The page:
Moon v. StateAnnotate this Case
1 Md. App. 569 (1967)
232 A.2d 277
DENNIS MULLENE MOON v. STATE OF MARYLAND.
No. 161, Initial Term, 1967.
Court of Special Appeals of Maryland.
Decided August 2, 1967.
The cause was argued before MORTON, ORTH, and THOMPSON, JJ., and CHILDS, J., Associate Judge of the Fifth Judicial Circuit, specially assigned, and PRETTYMAN, J., Associate Judge of the First Judicial Circuit, specially assigned.
Robert A. Jacques for appellant.
*570 Thomas A. Garland, Assistant Attorney General, with whom were Francis B. Burch, Attorney General, William A. Linthicum, Jr., State's Attorney for Montgomery County, and Judson R. Wood, Assistant State's Attorney for Montgomery County, on the brief, for appellee.
Dennis Mullene Moon, the appellant, appeals from a conviction for armed robbery in the Circuit Court for Montgomery County after a trial before a jury. He was sentenced to imprisonment in the Maryland Penitentiary for a period of twenty years. Credit was given for the time served since the date of his arrest.
It appears that at a former trial the defendant was convicted of armed robbery, but before the decision became valid he elected to void the indictment under Schowgurow v. State, 240 Md. 121, 213 A.2d 475. At the former trial he was sentenced to imprisonment for twelve years. The present appeal arises from the subsequent indictment and trial.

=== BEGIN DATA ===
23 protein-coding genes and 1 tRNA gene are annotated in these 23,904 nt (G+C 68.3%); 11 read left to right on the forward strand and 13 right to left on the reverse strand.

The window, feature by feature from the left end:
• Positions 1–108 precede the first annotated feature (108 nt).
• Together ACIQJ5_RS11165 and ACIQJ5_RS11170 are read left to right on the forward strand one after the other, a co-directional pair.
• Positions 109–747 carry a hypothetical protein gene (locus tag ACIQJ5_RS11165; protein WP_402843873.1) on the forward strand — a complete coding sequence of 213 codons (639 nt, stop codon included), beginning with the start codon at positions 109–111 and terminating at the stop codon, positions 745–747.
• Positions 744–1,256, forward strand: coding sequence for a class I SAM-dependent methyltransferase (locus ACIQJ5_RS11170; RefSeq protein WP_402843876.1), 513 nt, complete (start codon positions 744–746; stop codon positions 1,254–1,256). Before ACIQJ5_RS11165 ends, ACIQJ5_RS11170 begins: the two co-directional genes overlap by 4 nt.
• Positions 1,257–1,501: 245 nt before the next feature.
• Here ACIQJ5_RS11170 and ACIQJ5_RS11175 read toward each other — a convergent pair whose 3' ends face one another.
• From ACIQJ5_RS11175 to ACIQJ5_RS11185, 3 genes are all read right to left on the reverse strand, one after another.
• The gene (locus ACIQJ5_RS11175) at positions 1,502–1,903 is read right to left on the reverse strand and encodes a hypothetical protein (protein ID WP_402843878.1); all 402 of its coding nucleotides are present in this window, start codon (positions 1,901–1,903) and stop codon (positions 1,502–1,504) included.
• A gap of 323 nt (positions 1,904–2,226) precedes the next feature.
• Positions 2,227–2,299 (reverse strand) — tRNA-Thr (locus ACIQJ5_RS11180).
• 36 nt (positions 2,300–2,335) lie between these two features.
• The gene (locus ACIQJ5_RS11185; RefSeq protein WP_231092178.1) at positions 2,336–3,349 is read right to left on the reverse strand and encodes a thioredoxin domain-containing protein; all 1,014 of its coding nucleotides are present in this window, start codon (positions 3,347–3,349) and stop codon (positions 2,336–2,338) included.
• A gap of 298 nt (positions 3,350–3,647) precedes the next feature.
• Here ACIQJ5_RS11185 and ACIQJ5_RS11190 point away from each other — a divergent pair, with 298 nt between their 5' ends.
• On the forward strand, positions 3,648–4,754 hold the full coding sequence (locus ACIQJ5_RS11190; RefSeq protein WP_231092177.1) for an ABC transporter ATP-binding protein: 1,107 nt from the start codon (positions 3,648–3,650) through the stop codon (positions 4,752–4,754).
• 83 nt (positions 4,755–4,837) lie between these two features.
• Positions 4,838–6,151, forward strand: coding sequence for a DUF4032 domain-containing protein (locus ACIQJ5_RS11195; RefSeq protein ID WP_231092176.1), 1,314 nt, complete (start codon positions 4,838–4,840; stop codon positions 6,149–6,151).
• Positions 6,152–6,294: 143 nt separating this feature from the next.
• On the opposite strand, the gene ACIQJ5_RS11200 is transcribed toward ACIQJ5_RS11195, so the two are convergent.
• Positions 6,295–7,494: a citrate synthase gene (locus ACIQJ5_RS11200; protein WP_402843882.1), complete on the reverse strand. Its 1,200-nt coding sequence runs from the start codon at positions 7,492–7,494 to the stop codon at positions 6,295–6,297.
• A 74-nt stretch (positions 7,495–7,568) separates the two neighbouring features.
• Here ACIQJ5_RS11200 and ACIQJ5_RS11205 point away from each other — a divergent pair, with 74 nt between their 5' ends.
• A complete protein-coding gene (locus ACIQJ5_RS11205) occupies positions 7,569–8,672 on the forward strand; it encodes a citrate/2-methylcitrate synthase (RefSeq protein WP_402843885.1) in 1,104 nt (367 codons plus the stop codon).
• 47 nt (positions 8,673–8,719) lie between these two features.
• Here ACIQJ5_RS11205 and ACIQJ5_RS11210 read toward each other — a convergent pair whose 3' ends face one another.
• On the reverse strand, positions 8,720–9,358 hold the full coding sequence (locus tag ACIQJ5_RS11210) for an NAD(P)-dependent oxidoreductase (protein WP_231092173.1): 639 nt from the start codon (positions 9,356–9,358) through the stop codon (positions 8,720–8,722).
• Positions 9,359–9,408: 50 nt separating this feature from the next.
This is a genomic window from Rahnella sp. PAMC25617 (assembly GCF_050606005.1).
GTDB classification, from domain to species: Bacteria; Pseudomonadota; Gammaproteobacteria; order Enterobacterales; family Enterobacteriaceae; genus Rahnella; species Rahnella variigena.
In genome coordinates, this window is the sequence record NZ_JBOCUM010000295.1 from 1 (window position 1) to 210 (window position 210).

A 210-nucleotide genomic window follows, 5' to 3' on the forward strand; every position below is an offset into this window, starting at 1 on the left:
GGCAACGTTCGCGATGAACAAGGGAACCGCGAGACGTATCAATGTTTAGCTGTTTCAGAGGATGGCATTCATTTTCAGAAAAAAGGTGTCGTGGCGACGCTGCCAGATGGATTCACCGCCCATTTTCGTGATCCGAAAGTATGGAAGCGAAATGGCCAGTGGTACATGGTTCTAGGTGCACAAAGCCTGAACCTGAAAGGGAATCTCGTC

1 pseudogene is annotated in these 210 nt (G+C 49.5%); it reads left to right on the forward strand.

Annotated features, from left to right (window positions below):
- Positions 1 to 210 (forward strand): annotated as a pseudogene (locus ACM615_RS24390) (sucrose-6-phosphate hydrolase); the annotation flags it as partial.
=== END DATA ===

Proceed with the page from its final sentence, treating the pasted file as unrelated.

The question presented is: Does the due process clause of the Fourteenth Amendment of the Constitution of the United States, or the common law as applied in Maryland, preclude a greater sentence at the second trial than at the former?
Tate v. State, 236 Md. 312, 203 A.2d 882, and State v. Barger, 242 Md. 616, 220 A.2d 304, make clear that where an indictment is invalid, a defendant can be retried since he has not previously been put in jeopardy. It would seem obvious that in such an event his punishment could be greater than at the prior trial. Although the question of the validity of the indictment was not involved, in Hobbs v. State, 231 Md. 533, 191 A.2d 238, cert. den. 375 U.S. 914, 84 S. Ct. 212, 11 L. Ed. 2d 153, the Court of Appeals of Maryland held that on a retrial under the same indictment, after a reversal by an appellate court, the trial judge could impose a greater punishment *571 than had been previously imposed. This doctrine insofar as it relates to retrials under the same indictment has been considered recently by three United States Courts of Appeal with differing results.
In Marano v. United States, 374 F.2d 583 (1st Cir.1967), the First Circuit held that a greater sentence could not be imposed. In Patton v. North Carolina, 381 F.2d 636 (4th Cir.1967), the Fourth Circuit also held that a greater sentence could not be imposed. In Starner v. Russell, 378 F.2d 808 (3rd Cir.1967), the Third Circuit held that a heavier sentence could be imposed. In the absence of an authoritative ruling by the Supreme Court of the United States, we shall continue to follow the rule as laid down in the Maryland cases, especially, where as here, the indictment has been declared void, as opposed to a new trial under the same indictment after reversal.
 The appellant was simultaneously convicted of larceny and of assault with intent to murder upon which suspended consecutive sentences were imposed. There was no appeal from these convictions.